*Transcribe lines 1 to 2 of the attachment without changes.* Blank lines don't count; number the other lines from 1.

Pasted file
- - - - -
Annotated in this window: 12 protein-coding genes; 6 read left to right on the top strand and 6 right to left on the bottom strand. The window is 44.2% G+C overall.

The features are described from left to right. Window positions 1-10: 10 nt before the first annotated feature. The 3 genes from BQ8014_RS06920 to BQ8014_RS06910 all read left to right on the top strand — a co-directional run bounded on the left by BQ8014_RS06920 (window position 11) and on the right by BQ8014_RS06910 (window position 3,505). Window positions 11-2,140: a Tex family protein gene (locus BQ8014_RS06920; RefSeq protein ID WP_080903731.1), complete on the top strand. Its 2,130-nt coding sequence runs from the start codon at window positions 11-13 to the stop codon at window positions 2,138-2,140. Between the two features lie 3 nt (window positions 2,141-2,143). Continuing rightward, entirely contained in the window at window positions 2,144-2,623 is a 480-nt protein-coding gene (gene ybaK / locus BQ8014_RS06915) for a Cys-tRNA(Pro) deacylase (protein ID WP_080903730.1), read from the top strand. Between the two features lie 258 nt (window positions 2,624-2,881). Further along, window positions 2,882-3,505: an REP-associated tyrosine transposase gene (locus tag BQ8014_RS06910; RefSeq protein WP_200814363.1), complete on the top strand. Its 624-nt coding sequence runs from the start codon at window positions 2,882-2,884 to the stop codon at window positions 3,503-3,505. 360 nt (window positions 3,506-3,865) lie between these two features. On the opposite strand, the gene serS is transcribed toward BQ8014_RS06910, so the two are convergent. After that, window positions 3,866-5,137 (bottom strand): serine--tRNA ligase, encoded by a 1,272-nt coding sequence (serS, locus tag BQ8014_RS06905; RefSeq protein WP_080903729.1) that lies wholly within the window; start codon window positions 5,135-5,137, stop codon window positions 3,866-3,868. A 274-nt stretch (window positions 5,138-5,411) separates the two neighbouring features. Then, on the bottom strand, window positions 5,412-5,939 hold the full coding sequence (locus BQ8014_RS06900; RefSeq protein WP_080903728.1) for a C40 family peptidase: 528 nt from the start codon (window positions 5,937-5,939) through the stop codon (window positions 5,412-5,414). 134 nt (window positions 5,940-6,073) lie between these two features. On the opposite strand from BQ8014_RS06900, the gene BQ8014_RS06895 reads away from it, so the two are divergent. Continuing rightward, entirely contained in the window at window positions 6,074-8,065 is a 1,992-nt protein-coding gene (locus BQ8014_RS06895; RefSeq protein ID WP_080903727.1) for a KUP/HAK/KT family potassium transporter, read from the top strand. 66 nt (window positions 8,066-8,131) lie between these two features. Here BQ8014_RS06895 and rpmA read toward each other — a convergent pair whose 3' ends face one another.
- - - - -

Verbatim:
Annotated in this window: 12 protein-coding genes; 6 read left to right on the top strand and 6 right to left on the bottom strand. The window is 44.2% G+C overall.

The features are described from left to right. Window positions 1-10: 10 nt before the first annotated feature. The 3 genes from BQ8014_RS06920 to BQ8014_RS06910 all read left to right on the top strand — a co-directional run bounded on the left by BQ8014_RS06920 (window position 11) and on the right by BQ8014_RS06910 (window position 3,505). Window positions 11-2,140: a Tex family protein gene (locus BQ8014_RS06920; RefSeq protein ID WP_080903731.1), complete on the top strand. Its 2,130-nt coding sequence runs from the start codon at window positions 11-13 to the stop codon at window positions 2,138-2,140. Between the two features lie 3 nt (window positions 2,141-2,143). Continuing rightward, entirely contained in the window at window positions 2,144-2,623 is a 480-nt protein-coding gene (gene ybaK / locus BQ8014_RS06915) for a Cys-tRNA(Pro) deacylase (protein ID WP_080903730.1), read from the top strand. Between the two features lie 258 nt (window positions 2,624-2,881). Further along, window positions 2,882-3,505: an REP-associated tyrosine transposase gene (locus tag BQ8014_RS06910; RefSeq protein WP_200814363.1), complete on the top strand. Its 624-nt coding sequence runs from the start codon at window positions 2,882-2,884 to the stop codon at window positions 3,503-3,505. 360 nt (window positions 3,506-3,865) lie between these two features. On the opposite strand, the gene serS is transcribed toward BQ8014_RS06910, so the two are convergent. After that, window positions 3,866-5,137 (bottom strand): serine--tRNA ligase, encoded by a 1,272-nt coding sequence (serS, locus tag BQ8014_RS06905; RefSeq protein WP_080903729.1) that lies wholly within the window; start codon window positions 5,135-5,137, stop codon window positions 3,866-3,868. A 274-nt stretch (window positions 5,138-5,411) separates the two neighbouring features. Then, on the bottom strand, window positions 5,412-5,939 hold the full coding sequence (locus BQ8014_RS06900; RefSeq protein WP_080903728.1) for a C40 family peptidase: 528 nt from the start codon (window positions 5,937-5,939) through the stop codon (window positions 5,412-5,414). 134 nt (window positions 5,940-6,073) lie between these two features. On the opposite strand from BQ8014_RS06900, the gene BQ8014_RS06895 reads away from it, so the two are divergent. Continuing rightward, entirely contained in the window at window positions 6,074-8,065 is a 1,992-nt protein-coding gene (locus BQ8014_RS06895; RefSeq protein ID WP_080903727.1) for a KUP/HAK/KT family potassium transporter, read from the top strand. 66 nt (window positions 8,066-8,131) lie between these two features. Here BQ8014_RS06895 and rpmA read toward each other — a convergent pair whose 3' ends face one another.